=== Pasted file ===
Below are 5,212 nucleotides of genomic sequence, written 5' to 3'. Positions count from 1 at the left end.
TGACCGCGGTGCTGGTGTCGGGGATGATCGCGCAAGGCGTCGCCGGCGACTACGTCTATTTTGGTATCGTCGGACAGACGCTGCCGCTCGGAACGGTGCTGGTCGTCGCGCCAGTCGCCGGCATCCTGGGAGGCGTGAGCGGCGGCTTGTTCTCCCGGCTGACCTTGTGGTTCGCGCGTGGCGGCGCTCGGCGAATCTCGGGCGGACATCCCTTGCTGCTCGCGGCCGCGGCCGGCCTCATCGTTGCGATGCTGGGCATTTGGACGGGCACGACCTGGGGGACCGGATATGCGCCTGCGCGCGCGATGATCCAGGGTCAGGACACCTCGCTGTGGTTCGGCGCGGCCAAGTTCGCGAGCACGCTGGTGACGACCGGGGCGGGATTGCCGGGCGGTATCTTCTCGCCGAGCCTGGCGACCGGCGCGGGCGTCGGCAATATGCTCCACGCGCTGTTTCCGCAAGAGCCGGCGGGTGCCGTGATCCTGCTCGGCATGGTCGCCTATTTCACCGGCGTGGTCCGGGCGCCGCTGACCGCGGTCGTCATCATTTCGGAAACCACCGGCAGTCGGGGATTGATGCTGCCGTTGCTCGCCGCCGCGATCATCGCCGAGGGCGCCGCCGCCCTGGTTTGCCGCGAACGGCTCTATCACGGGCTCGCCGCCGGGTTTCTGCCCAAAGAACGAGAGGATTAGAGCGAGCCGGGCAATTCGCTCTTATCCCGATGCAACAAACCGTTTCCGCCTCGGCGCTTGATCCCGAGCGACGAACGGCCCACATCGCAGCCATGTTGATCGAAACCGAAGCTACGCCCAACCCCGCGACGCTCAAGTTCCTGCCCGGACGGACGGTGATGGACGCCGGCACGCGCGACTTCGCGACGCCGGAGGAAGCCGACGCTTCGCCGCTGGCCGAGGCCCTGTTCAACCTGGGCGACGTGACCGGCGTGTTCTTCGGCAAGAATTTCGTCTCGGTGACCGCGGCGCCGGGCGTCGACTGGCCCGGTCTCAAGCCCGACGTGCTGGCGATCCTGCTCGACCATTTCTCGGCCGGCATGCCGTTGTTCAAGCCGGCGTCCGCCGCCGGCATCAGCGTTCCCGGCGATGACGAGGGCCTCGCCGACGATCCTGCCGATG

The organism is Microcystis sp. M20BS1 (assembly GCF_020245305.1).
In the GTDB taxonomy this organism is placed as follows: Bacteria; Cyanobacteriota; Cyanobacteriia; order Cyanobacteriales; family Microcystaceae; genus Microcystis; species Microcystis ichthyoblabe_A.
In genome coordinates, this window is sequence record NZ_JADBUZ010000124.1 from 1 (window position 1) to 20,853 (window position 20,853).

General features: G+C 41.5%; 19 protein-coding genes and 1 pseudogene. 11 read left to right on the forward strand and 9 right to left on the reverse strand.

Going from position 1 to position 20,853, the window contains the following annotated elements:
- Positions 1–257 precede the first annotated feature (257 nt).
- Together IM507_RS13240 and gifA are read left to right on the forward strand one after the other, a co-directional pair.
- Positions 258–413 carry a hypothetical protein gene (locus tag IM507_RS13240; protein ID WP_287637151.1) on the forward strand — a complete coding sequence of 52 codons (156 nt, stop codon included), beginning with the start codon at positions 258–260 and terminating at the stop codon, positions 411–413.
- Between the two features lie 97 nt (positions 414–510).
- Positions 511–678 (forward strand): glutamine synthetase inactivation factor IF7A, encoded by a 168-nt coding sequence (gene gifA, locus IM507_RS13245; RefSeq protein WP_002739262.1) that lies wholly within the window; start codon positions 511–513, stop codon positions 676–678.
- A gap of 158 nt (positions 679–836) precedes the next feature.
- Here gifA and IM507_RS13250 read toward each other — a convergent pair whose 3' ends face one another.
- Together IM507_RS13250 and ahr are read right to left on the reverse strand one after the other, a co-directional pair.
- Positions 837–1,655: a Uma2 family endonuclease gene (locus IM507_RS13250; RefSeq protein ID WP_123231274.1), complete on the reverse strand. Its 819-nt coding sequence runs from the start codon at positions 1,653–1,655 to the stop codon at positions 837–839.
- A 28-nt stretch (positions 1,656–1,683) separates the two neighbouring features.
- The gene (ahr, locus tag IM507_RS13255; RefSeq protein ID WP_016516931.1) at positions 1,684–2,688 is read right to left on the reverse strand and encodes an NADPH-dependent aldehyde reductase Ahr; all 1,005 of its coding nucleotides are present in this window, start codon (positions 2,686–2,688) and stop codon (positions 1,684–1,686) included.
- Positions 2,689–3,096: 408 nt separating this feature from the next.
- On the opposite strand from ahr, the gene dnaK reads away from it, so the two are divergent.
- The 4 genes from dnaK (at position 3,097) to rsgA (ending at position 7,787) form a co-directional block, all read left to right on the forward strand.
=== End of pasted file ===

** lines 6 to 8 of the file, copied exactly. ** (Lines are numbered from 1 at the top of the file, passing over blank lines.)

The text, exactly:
General features: G+C 41.5%; 19 protein-coding genes and 1 pseudogene. 11 read left to right on the forward strand and 9 right to left on the reverse strand.

Going from position 1 to position 20,853, the window contains the following annotated elements:
- Positions 1–257 precede the first annotated feature (257 nt).